National Academies Press: OpenBook
« Previous: Appendixes
Suggested Citation:"Appendix A: Statement of Task." National Academies of Sciences, Engineering, and Medicine. 2017. Information Technology and the U.S. Workforce: Where Are We and Where Do We Go from Here?. Washington, DC: The National Academies Press. doi: 10.17226/24649.
×

A

Statement of Task

A National Research Council study will consider the possible impacts of automation and other applications of IT on the U.S. workforce. An ad hoc committee will consider current knowledge and open questions about the drivers of increased automation; the types and scale of jobs that might be affected; the societal implications of these changes; the time frame for impact; and implications for education, training, and workforce development. Through testimony, discussions convened by the committee, a literature review, and committee deliberations, the committee will examine currently available sources of information, consider how different disciplines could contribute knowledge, explore where additional data would help, and frame research questions aimed at better understanding the phenomenon. The committee’s report will set forth a research agenda and describe types and sources of data and analysis that would enhance understanding of the workforce impacts of IT and automation and inform future policy making.

Suggested Citation:"Appendix A: Statement of Task." National Academies of Sciences, Engineering, and Medicine. 2017. Information Technology and the U.S. Workforce: Where Are We and Where Do We Go from Here?. Washington, DC: The National Academies Press. doi: 10.17226/24649.
×
Page 163
Next: Appendix B: Workshop Agenda and Panelist Biographies »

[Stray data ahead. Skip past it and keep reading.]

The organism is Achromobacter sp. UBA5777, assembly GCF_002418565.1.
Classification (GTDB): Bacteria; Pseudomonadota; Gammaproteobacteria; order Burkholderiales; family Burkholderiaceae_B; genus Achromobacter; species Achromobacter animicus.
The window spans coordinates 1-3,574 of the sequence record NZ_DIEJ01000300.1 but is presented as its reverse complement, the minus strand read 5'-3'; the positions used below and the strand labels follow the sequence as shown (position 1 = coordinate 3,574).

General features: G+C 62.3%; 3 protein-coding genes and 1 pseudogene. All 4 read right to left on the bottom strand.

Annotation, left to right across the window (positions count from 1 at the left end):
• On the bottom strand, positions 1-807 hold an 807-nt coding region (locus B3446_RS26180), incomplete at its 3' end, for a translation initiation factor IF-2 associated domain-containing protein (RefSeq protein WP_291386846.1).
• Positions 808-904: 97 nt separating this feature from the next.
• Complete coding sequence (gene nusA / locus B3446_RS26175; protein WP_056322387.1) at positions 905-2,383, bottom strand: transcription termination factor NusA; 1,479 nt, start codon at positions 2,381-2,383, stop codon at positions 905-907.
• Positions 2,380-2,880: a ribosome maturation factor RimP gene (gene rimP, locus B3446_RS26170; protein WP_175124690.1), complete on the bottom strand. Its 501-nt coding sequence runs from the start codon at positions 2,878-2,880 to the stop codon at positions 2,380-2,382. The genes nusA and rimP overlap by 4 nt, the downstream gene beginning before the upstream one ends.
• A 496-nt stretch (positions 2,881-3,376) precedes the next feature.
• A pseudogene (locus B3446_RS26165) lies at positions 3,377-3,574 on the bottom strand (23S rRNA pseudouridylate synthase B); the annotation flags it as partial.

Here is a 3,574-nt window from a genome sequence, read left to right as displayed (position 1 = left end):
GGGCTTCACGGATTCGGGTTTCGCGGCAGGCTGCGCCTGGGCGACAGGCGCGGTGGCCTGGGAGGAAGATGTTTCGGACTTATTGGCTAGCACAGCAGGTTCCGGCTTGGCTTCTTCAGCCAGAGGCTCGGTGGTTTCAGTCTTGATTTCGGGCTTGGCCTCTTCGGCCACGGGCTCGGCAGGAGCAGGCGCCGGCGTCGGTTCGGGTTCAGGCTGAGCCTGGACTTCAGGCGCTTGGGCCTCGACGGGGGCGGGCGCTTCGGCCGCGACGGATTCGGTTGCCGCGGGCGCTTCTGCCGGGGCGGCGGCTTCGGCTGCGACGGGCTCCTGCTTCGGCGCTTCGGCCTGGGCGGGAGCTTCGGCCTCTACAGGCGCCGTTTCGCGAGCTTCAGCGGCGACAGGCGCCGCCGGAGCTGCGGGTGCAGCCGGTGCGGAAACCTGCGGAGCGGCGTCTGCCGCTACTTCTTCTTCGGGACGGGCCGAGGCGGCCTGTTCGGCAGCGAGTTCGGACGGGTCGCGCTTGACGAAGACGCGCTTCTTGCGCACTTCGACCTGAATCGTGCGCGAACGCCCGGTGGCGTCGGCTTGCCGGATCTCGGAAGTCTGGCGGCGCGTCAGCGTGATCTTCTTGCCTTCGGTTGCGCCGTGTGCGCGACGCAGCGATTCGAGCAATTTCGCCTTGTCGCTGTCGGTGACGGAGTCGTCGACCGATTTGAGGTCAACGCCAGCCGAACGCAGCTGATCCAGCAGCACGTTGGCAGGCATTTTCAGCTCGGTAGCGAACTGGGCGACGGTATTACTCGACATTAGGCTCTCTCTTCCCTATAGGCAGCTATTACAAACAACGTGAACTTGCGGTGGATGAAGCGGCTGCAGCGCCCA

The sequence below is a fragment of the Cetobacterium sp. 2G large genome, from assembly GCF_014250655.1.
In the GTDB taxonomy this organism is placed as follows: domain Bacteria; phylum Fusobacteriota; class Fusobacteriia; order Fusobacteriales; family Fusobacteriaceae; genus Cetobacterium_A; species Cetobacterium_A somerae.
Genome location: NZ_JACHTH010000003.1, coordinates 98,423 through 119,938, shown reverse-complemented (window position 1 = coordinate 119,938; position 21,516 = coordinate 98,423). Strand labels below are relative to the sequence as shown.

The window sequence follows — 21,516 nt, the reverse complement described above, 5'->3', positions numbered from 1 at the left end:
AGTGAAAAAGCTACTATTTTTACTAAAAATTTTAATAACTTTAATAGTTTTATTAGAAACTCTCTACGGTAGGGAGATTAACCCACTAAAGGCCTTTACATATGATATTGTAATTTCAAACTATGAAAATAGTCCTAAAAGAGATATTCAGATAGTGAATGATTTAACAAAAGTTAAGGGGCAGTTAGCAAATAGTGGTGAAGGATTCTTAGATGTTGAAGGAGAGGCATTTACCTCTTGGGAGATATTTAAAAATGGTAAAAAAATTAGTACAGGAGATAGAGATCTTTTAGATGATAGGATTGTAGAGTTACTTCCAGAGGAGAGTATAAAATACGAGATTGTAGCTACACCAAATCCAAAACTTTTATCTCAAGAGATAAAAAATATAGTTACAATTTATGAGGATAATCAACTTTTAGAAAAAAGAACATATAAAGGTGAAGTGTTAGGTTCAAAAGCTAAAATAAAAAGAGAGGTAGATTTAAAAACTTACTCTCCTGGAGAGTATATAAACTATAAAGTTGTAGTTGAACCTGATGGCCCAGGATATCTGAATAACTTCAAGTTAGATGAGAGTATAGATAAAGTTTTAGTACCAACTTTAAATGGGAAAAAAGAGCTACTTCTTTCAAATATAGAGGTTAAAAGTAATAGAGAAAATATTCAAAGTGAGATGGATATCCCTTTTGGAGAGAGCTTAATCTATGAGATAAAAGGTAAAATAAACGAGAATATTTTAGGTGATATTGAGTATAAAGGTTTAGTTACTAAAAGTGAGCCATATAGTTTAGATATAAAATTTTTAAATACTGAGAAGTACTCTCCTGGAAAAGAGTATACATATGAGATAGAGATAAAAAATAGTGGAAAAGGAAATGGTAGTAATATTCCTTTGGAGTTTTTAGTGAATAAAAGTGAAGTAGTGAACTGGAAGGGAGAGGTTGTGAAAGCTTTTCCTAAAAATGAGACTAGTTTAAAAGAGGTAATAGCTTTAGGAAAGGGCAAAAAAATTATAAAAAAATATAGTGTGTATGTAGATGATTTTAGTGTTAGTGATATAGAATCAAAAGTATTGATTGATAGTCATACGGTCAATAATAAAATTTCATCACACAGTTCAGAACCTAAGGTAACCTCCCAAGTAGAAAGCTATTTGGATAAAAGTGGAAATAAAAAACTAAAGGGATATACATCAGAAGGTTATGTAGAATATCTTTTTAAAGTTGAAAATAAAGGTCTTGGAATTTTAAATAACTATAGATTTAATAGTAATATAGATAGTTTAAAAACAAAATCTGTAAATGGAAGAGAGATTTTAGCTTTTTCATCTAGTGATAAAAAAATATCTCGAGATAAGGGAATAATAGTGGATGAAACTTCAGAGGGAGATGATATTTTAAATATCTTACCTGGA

Information Technology and the U.S. Workforce: Where Are We and Where Do We Go from Here? Get This Book
×
Buy Paperback | $66.00 Buy Ebook | $54.99
MyNAP members save 10% online.
Login or Register to save!
Download Free PDF

Recent years have yielded significant advances in computing and communication technologies, with profound impacts on society. Technology is transforming the way we work, play, and interact with others. From these technological capabilities, new industries, organizational forms, and business models are emerging.

Technological advances can create enormous economic and other benefits, but can also lead to significant changes for workers. IT and automation can change the way work is conducted, by augmenting or replacing workers in specific tasks. This can shift the demand for some types of human labor, eliminating some jobs and creating new ones. Information Technology and the U.S. Workforce explores the interactions between technological, economic, and societal trends and identifies possible near-term developments for work. This report emphasizes the need to understand and track these trends and develop strategies to inform, prepare for, and respond to changes in the labor market. It offers evaluations of what is known, notes open questions to be addressed, and identifies promising research pathways moving forward.

  1. ×

    Welcome to OpenBook!

    You're looking at OpenBook, NAP.edu's online reading room since 1999. Based on feedback from you, our users, we've made some improvements that make it easier than ever to read thousands of publications on our website.

    Do you want to take a quick tour of the OpenBook's features?

    No Thanks Take a Tour »
  2. ×

    Show this book's table of contents, where you can jump to any chapter by name.

    « Back Next »
  3. ×

    ...or use these buttons to go back to the previous chapter or skip to the next one.

    « Back Next »
  4. ×

    Jump up to the previous page or down to the next one. Also, you can type in a page number and press Enter to go directly to that page in the book.

    « Back Next »
  5. ×

    Switch between the Original Pages, where you can read the report as it appeared in print, and Text Pages for the web version, where you can highlight and search the text.

    « Back Next »
  6. ×

    To search the entire text of this book, type in your search term here and press Enter.

    « Back Next »
  7. ×

    Share a link to this book page on your preferred social network or via email.

    « Back Next »
  8. ×

    View our suggested citation for this chapter.

    « Back Next »
  9. ×

    Ready to take your reading offline? Click here to buy this book in print or download it as a free PDF, if available.

    « Back Next »
Stay Connected!